Toilet Fire is a ceremony and celebration of the one thing that unites us all: our need to go. Using the structure of an ancient religious ritual to talk about matters of digestion, philosophy and faith, Toilet Fire explodes with song, story, audience participation, and unexpected textual twists.
Written and performed by Eliza Bent
Featuring Brian Lawlor
Directed by Kevin Laibson
Assistant directed and stage managed by Nic Adams
Design by Christopher Bowswer
Written and performed by Eliza Bent, TOILET FIRE is a ceremony and celebration of the one thing that unites us all: our need to go. Using the structure of an ancient religious ritual to talk about matters of digestion, philosophy, and faith, TOILET FIRE unfolds like a mass in which Bent embodies a number of different lay people and clergy people, leading audiences through a scatological liturgy that begins with an incantation and is followed by holy readings and a series of “conflushions.” The various characters Bent plays meditate on their relationship to “the gorde our gog” and divulge digestive misadventures in an attempt to seek relief. Interacting with these various characters is an accompanist, who plays the piano and sings church standards that are part of the ritual. Toward the end of the service Bent invites the audience to say hello to one another, offering peace sings and partaking in chocolate babka—as a kind of communion. Toward the end Bent "breaks" character and explores why digestion, shame and religious identify are deeply interwoven, inviting the audience to pray together. The final song, “City of God,” no longer uses the cheeky scatalogical substituions that previous songs did. This moment of music is intended to provide gathered parishioners with a shared feeling of grace.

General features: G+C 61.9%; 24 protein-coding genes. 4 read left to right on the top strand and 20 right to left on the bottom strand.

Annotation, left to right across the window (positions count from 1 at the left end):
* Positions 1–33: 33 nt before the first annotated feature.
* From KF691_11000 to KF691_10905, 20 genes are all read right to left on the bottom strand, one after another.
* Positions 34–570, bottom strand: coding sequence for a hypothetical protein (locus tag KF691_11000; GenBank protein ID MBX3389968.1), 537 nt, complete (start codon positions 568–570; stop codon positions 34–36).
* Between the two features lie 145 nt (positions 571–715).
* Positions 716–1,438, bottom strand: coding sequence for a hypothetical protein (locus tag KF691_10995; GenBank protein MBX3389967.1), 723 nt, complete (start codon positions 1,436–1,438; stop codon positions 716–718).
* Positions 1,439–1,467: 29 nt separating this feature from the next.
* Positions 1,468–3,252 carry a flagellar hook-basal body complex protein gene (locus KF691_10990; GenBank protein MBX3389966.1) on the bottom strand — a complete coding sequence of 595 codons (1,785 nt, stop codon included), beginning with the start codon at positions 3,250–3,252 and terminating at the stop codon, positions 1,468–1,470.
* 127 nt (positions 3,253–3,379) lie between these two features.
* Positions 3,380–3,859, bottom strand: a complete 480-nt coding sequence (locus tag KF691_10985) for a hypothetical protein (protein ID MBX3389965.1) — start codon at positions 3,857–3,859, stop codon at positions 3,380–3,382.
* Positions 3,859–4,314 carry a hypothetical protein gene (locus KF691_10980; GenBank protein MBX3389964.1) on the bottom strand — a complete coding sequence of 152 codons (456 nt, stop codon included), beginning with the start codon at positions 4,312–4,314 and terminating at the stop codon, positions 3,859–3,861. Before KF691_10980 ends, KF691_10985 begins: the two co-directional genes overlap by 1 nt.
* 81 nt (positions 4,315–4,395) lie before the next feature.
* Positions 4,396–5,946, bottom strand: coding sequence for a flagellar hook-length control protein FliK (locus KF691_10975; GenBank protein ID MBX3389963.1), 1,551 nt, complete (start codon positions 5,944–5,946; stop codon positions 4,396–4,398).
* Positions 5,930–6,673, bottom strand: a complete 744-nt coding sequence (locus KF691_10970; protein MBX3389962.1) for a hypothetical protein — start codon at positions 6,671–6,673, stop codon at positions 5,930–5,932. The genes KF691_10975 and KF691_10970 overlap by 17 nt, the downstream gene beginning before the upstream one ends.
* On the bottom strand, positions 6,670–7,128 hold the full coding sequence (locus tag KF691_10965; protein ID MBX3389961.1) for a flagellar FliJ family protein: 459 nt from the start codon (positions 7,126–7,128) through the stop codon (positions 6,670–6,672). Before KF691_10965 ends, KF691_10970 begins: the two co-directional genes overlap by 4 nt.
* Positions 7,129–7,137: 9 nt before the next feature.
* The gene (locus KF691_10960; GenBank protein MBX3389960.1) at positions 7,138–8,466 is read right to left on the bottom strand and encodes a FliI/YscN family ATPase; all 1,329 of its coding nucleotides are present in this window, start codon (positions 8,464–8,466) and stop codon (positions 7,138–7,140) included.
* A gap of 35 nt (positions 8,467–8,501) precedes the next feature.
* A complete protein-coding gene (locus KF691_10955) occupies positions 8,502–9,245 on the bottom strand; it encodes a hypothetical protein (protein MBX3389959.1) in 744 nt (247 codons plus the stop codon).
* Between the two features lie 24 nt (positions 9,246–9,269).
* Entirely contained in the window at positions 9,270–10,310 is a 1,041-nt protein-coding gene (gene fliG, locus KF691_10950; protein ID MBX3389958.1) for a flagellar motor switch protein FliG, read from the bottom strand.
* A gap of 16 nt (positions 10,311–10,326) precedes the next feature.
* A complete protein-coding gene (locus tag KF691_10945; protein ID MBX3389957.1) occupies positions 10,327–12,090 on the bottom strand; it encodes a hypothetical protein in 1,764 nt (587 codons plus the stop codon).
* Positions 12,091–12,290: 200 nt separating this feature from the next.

The play’s outer layer is one of great irreverence but at its core TOILET FIRE attempts to offer catharsis. The audience expects to laugh at sophmoric scatalogical jokes (and they do) but they also experience an emotional journey about healing together.
We are living in end times. This is a show called TOILET FIRE. I believe this is show is relevant and necessary because we need to make spaces where people can gather to laugh and cry together. I know from past iterations of this show that TOILET FIRE -- against all odds -- does just that.